Walk Out West
03 January 2011
Ancient forests, giant Kauris and lost children: all part of a day’s walk out west.
The sound of insects and rushing water from the stream compete with shoes slipping on stony slopes. Families with dogs, newborns in prams, the elderly and fit people walking with tramping poles pass in the other direction as our leisurely stroll becomes a fast-paced jog to keep up with a racy two-year-old.
Photo courtesy of planmyday.co.nz
We are 25km from downtown and walking through Cascade Kauri on the 1.5km Auckland City Walk. Hectic urban life is a world away as a pheasant and her offspring blow past in the wind and Tuis flap overhead.
An initiative called Ark in the Park is working to create an Open Sanctuary in the park to restore its natural glory and reintroduce species of birds, plants and insects that once thrived here.
It’s working and the Native North Island Robin is back here after a 100 year absence. A spray and brush of our shoes before we head into the forest is a small ask in return.
We walk over the ‘shaky shaky bridge’ and bounce it up and down. A family is racing paper boats in the stream underneath as a nine-year-old boy on his own runs past us with a Cheshire Cat grin.
A Polynesian in basketball gear jogs past joyfully. “Hi ho, hi ho, it’s up the hill we go,” he sings as a red-faced man slides down in the opposite direction.
“Have you seen a boy, so high?” he pants. We point in the direction of the Cheshire Cat and a few minutes later we meet a woman with a baby in a pram, looking at us warily.
“We’ve seen your husband and he’s almost caught up with your son,” we reassure her.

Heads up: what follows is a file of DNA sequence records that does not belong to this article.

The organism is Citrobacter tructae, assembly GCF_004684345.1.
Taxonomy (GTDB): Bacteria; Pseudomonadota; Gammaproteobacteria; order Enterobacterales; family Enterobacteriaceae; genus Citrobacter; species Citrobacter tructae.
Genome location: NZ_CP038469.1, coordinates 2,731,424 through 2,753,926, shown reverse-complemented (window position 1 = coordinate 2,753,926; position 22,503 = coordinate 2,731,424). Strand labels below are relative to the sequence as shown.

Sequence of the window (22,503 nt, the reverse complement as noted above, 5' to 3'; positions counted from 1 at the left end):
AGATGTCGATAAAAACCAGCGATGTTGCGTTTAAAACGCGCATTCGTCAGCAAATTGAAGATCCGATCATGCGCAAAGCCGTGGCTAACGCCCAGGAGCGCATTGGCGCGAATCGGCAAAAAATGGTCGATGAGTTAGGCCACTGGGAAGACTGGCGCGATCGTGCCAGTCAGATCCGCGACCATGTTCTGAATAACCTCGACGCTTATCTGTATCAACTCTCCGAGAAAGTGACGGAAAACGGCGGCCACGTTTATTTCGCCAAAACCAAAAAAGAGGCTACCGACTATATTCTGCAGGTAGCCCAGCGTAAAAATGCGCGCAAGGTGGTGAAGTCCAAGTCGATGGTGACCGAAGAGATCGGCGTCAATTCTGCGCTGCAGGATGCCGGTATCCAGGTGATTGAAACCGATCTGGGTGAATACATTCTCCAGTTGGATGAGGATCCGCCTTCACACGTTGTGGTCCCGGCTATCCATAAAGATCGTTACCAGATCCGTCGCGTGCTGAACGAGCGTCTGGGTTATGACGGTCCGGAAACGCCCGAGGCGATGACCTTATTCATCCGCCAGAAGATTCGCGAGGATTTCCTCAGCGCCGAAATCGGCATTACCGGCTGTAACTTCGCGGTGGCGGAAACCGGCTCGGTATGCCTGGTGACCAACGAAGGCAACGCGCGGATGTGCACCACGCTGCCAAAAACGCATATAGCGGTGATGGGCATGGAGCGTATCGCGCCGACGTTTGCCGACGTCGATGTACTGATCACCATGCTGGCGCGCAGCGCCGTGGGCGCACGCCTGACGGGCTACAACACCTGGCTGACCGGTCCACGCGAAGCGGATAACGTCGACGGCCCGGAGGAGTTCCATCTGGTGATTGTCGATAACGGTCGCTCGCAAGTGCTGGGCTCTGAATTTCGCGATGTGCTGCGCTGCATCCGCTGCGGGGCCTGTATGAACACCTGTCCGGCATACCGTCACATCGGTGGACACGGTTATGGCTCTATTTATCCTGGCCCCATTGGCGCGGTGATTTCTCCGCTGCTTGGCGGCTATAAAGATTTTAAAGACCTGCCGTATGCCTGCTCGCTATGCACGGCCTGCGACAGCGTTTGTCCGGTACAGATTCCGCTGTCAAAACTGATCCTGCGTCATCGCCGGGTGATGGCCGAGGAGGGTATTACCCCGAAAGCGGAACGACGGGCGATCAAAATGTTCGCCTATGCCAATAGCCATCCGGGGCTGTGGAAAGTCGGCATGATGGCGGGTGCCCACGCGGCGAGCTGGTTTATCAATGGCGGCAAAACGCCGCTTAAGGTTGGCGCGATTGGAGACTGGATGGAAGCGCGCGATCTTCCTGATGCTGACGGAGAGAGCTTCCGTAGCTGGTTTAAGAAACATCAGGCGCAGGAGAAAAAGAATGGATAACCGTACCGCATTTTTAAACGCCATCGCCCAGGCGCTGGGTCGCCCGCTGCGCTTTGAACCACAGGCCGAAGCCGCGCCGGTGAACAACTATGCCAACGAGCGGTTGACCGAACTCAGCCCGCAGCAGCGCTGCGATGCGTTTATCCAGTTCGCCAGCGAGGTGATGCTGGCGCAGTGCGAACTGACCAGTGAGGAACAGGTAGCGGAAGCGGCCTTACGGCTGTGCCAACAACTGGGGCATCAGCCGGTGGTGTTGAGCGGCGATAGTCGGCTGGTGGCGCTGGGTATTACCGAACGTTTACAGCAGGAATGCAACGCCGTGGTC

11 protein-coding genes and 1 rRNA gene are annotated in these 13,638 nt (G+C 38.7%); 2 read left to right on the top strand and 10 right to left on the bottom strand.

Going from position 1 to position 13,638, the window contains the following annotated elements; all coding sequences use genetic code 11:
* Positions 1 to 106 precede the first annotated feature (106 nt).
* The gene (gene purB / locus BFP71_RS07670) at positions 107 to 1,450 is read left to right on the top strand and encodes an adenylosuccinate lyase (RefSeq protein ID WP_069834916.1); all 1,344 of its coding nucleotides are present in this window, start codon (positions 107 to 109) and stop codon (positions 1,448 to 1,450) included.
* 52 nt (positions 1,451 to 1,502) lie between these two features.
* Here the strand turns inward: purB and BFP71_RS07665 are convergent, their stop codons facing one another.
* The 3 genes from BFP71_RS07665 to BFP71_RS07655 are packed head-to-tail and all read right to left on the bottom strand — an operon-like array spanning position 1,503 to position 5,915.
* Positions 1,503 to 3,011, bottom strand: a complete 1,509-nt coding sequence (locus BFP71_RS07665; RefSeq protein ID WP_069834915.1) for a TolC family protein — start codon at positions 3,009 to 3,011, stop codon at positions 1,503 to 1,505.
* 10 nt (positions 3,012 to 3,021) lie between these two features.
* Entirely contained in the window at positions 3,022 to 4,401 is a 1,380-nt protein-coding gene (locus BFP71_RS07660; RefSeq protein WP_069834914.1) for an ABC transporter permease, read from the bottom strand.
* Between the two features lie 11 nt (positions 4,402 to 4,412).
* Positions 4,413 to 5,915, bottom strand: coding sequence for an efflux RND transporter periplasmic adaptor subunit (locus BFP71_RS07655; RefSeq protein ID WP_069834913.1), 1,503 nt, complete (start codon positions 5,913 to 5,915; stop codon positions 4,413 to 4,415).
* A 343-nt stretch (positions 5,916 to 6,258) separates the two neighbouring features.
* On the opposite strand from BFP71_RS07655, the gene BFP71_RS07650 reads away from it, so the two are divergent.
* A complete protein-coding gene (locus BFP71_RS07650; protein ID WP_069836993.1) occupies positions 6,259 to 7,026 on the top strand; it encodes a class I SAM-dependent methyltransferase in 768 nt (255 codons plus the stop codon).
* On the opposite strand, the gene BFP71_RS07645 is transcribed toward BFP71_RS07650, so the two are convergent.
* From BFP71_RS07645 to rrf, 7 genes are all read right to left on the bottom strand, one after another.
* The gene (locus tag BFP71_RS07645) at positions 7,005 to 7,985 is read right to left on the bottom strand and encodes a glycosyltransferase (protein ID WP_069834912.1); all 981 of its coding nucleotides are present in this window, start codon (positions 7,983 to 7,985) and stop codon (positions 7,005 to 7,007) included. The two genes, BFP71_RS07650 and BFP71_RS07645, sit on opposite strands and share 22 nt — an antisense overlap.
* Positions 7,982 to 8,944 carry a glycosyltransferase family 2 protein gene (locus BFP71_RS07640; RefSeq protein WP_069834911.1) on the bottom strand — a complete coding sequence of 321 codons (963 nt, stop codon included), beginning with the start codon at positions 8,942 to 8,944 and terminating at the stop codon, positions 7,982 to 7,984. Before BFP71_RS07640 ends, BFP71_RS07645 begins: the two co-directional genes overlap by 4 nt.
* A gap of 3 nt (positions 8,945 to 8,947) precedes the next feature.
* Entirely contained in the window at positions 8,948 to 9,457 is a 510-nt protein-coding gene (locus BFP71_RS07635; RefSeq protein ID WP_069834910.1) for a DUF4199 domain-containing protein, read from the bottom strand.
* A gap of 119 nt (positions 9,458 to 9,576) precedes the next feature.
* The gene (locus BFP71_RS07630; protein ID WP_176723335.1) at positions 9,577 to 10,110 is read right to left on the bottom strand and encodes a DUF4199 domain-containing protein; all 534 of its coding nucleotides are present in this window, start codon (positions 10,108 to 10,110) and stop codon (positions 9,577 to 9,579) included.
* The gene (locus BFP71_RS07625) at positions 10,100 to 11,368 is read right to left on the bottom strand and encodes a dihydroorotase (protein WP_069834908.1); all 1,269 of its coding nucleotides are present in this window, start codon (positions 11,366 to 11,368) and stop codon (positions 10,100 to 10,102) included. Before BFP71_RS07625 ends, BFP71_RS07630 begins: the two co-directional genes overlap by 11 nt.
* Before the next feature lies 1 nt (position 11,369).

“You’ve seen him then?” She is relieved and her face relaxes “You imagine all sorts”. She hurries on her way. It’s a safe family walk but a mother’s worry is never over-cautious.
The walk through ancient forests takes us up and down steep and curved rocky slopes with plenty to hold our interest: from Maori pou whenua to giant Kauris and rushing waterfalls.
Photo courtesy of NZ Golf Course
But what keeps the kids going the most is the promise of an ice cream sundae at the Waitakere Golf Club at the edge of the park.
The Golf Club has to be the most down-to-earth golf club there is. Its interior is like a friendly RSA club and the atmosphere, though most of the regulars know each other, is welcoming of new people.
The land was originally owned by two farming families, the Walter Sisam family and the William Meikle family. The club started life at Bastion Point in 1936 as the Orakei Golf Club.
It’s recently had some upgrades, including removing the beds in the bathrooms, which I always thought were pretty unusual and must have been for over-eager golfers (or drinkers) who got tired.
“Nah, they were for weddings, a ‘safe area’”, says Stewart, the barman.
I wonder what a safe area at a wedding could be for - maybe to get away from Auntie Doris and her matchmaking or a place of retreat for the bride in between kisses and congratulations?
As we drive off, we pass the Cheshire Cat and his family, now happily reunited. They wave and point to their son, with an obligatory: “We’ll kill him now we’ve caught him.” The kind of thing that’s always said when a danger has just passed.
Although a walk in the forest is thought of as a retreat from the world, it’s the people you meet along the way that make as much of an impact as the scenery, people you might not have noticed had you met on a crowded street.
For a Free Eco-Treasure Hunt
at Cascade Kauri see www.ecoevents.org.nz
Cascade Kauri is a popular stop for campervans and offers overnight parking
options in beautiful surroundings - though the dense canopy can bring on the darkness earlier in the evening than expected
Head to Arataki Visitor Centre
to find out about the 250km of tracks on offer in the Waitakere Ranges
Waitakere Golf Club
has Wednesday night twilight golf - just $10 for nine-holes